START A PETITION 25,136,189 members: the world's largest community for good
START A PETITION
x
704,848 people care about Education

Students Aren’t the Only Ones Facing Bullying in the Classroom

Students Aren’t the Only Ones Facing Bullying in the Classroom

“How can we keep our kids safe at school?” has been the question on many people’s minds in the wake of the tragedy at Sandy Hook School in Newtown, Connecticut. A just-published study (pdf) by the American Psychological Association (APA) reveals that schools have also become a lot less safe for teachers, with 80 percent saying they have been victimized at school at least once.

Other statistics cited from one†survey of over 3,000 teachers (grades K-12 ) in 48 states†are just as alarming:

94 percent of the teachers surveyed said that students had victimized them.

44 percent said they had been being physically attacked.

72 percent said they had been harassed.

50 percent reported experiencing theft or property damage at school.

Reading these figures, one wonders if some will take this study as additional evidence that school staff should have carry firearms — and the answer must be an unequivocal no.

The APA study reports on what is a shockingly high incidence of violence against teachers in schools not to sensationalize the issue but to underscore that this is a “national crisis with far-reaching implications and deserves inclusion in the school violence equation,” says the study’s lead author, Dorothy Espelage of the University of Illinois at Urbana-Champaign.†That is, the APA study shows why it is all the more urgent to address why students might have “problem behaviors” that lead them to harass or victimize teachers.

Espelage’s article offers specific suggestions for making school safer for teachers:

1) Create a national registry of incidents: Currently, “general records” of incidents of violence against teachers are kept by local and state school agencies. A national registry would provide more information enabling us to “estimate the magnitude of the problem more accurately and develop targeted prevention.”

2) Focus on prevention: Teachers must be trained to focus on the reasons for problem behaviors occurring, instead of solely on how to stop a behavior once it happens.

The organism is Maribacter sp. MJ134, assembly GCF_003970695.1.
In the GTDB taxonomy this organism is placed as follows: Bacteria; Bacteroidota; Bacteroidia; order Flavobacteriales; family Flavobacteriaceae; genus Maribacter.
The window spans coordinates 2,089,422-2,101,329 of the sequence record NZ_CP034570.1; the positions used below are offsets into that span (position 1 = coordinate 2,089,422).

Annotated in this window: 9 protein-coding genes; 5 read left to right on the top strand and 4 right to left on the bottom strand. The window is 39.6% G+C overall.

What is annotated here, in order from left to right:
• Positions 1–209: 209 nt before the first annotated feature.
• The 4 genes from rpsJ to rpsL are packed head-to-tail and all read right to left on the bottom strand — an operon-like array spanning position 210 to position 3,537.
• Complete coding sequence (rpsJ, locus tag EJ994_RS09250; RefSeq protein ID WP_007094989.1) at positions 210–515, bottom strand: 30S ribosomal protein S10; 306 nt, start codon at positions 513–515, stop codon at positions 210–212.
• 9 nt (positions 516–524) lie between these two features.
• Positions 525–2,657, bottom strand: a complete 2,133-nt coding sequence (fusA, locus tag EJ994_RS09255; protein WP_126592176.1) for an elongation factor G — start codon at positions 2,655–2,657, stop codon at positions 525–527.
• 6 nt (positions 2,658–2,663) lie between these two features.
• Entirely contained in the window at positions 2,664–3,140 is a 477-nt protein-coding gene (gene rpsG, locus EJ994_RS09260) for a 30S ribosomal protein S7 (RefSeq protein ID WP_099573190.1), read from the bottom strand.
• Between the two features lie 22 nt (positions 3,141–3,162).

3) Revising state licensure requirements: With #2 in mind, the study calls for all teachers to “master classroom management training before they are licensed to teach.”

4) Recognizing that “problem behaviors” in students can have complex causes: The study calls for collaboration among a broad spectrum of community-based organizations including after-school programs and social service agencies to create a “more integrated effort” in identifying and addressing why students or others might have behavior issues at school that compromise a teacher’s safety. I would also assert that parents and/or other parties responsible for caring for a child be included, in order to get the fullest possible picture of what is going on.

Teachers themselves, Espelage and her colleagues emphasize,†”play a powerfully pivotal role in reducing school violence” by what they do in the classroom. Teachers need to have a range of pro-active classroom practices at their disposal including “being consistent in modeling and rewarding positive behavior”; showing flexibility at transition times; and “building on student strengths, such as ethnic identity, rather than focusing exclusively on weaknesses or using punitive methods.”

The APA study is troubling, but it also shows how important it is to be aware that violence in schools affects students and teachers and to take action. It is unsettling to think that our schools have become such unsafe environments for students to learn in, for teachers to work in. If our teachers do not feel safe in their workplace, how can we expect students to?

 

Related Care2 Coverage

Should Teachers Carry Guns?

Please Donít Pathologize Aspergerís Syndrome

6 Worst Reactions to the Newtown Massacre

 

Read more: , , , , ,

have you shared this story yet?

some of the best people we know are doing it

133 comments

+ add your own
10:53PM PDT on May 14, 2013

Doesn't surprise me. A lot of kids at my junior high used to brag about how they made one of the student teachers cry "almost every day". Those same kids also frequently made racist remarks about one of the home ec. teachers. They were reported, but to my knowledge received no punishment.